Tag Archive | health design

Health Design 2018

Event: Health Design 2018, Experience Better Healthcare

Time: 29.11.2018, 9.30 – 18.00

Place: Aalto Learning Centre

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I need to start this post with a disclaimer: I happened to got a free ticket for this event, which I’m very happy of, since I don’t feel that the event was worth of the actual price of 150€. For a free event it was interesting, though, and provided useful information especially for those planning to enter the health tech field as a designer or an entrepreneur.

The event consisted of a panel discussion with healthcare professionals and several keynotes approaching the subject from different angles. I identified a couple of themes that were brought up by the speakers througout the presentations and will discuss each of the themes separately.

Clinical relevance

The key to success for any healthcare application that is quite unique to the field is clinical relevance. Products and services dealing with health need to provide 100% patient safety as the first priority. It is also good to remember that the primary users of many health tech solutions are actually doctors and nurses, not the patients. You need the doctors and nurses to trust the devices and applications they use as that provides trust to the patients as well.

In order to achieve the trust and relevance amongst medical experts a product/service needs to go through a number of regulatory tests and get medical approvals. This is not a straightforward process and needs strong support from influencial people from the very beginning.

Creating common language

In addition to the official approvals, you need to find a common language between the doctors and technology. You need to understand both what the doctors need and what the technology enables and combine those to provide added value.

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From random ideas to added value

In addition to creating a common language between the doctors and the technology, you also need to involve patients, their family and caretakers as well as other stakeholders. There are often strong opinions when one’s health or life is at stake, which is why designers need to carefully read between the lines to find the true needs.

Multi-disciplinary collaboration

In order to be able to create a common language between all stakeholders, you need to collaborate. Collaboration starts with finding the right collaborators: you need to have the right people in your team to do the right stuff. In the field of health tech you should include people with both clinical and technical perspectives as well as both pragmatic and visionary people.

It is not enough to have the right people in your own team but you also need to collaborate with the end users in an authentic environment. Testbeds in hospitals enable feedback and can falsify and stop dangerous ideas.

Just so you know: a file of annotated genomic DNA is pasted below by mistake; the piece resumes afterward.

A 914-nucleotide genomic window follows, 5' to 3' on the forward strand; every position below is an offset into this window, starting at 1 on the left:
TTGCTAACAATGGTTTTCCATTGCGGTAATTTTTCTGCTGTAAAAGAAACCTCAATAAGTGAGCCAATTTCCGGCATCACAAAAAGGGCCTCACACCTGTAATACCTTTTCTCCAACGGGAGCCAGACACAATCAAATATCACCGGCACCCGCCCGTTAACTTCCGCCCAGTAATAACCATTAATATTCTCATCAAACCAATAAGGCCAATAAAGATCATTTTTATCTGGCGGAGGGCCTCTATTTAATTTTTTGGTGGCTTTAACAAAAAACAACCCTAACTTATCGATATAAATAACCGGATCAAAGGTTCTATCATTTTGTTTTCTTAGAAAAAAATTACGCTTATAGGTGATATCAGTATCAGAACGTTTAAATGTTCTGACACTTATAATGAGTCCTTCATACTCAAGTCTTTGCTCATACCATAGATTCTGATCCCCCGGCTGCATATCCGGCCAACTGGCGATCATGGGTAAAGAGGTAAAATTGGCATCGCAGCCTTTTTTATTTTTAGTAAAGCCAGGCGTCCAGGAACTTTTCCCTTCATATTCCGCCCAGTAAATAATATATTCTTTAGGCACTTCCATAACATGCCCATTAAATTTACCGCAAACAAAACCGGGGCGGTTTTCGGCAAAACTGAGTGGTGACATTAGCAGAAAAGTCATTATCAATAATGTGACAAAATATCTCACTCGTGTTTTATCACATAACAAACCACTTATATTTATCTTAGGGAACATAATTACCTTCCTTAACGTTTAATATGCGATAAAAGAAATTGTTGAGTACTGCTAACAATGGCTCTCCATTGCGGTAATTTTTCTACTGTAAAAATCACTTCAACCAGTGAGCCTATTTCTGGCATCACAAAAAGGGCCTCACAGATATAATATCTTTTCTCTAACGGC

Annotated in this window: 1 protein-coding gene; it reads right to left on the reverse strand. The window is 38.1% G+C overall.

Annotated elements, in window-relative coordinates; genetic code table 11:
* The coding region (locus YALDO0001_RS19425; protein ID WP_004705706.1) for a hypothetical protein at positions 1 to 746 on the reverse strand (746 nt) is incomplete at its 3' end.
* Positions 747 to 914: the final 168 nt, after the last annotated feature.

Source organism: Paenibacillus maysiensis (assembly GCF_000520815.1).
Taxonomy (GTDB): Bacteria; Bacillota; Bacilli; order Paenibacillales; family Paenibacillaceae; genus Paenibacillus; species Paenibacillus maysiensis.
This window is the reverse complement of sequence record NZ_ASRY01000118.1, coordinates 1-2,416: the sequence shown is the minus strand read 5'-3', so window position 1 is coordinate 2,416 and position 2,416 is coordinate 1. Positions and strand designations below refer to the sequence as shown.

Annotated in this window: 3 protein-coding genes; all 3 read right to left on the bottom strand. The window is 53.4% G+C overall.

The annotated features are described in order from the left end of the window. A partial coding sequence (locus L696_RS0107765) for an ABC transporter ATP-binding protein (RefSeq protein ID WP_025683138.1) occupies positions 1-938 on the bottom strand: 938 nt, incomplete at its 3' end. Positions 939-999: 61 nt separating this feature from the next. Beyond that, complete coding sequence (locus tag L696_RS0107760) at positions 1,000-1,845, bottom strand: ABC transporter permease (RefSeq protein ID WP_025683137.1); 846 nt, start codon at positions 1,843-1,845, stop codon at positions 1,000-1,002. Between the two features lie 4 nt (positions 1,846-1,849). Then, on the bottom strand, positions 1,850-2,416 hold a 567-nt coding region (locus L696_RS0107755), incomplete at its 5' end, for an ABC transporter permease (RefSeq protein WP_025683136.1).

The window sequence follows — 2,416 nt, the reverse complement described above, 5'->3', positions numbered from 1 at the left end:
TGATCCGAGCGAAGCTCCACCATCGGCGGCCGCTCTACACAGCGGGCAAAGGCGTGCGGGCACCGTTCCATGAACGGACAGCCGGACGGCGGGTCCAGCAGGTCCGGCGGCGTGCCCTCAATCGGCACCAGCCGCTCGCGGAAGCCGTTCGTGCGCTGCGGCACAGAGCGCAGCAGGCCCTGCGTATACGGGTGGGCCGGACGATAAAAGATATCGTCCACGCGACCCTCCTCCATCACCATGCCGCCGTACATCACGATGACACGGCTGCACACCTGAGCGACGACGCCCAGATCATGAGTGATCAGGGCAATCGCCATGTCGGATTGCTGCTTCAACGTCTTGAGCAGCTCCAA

Health tech applications, such as the Oura ring, often aim for changing people’s behaviour. That’s not an easy task, especially if the actual change happens outside the product and the product only measures the change, and it requires experts on various fields, such as UX designers, behaviour change experts, storytellers and data scientists.

Active role of the patient

Every healthcare application aims for the best patient experience. This is achieved by bringing the patient in the centre of all activities. Healthcare is transforming from good-dominant to service-dominant logic, which requires co-creative approaches with the patients.

HUS Virtual Hospital aims for giving a more active role to the patient and putting more activities to the internet in order to save resources for quality care when it’s really needed.

Noona application for cancer care is designed for patients with patients, using user research, testing and user panels actively. Noona thinks that everybody in the team should interact with the patients, not only the designers.

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Noona brings cancer patients to the centre of their design.

In the end, all business goals, technological achievements and design efforts in the field of healthcare should aim for patient safety. This can only be achieved by true patient-centricity.

Other insights

I gathered some insights from the presentations that are relevant for health designers and entrepreneurs but for anyne else working in the field of design as well:

  1. Thing big, network and go global
  2. Be brave and believe in yourself
  3. Give people choices
  4. Provide a safe environment
  5. Ask for another opinion

More information and ideas:

https://www.healthdesign.fi/

https://experience.aalto.fi/

https://www.terveyskyla.fi/tietoa-terveyskyl%C3%A4st%C3%A4/virtuaalisairaala-2-0-hanke/the-virtual-hospital-2-0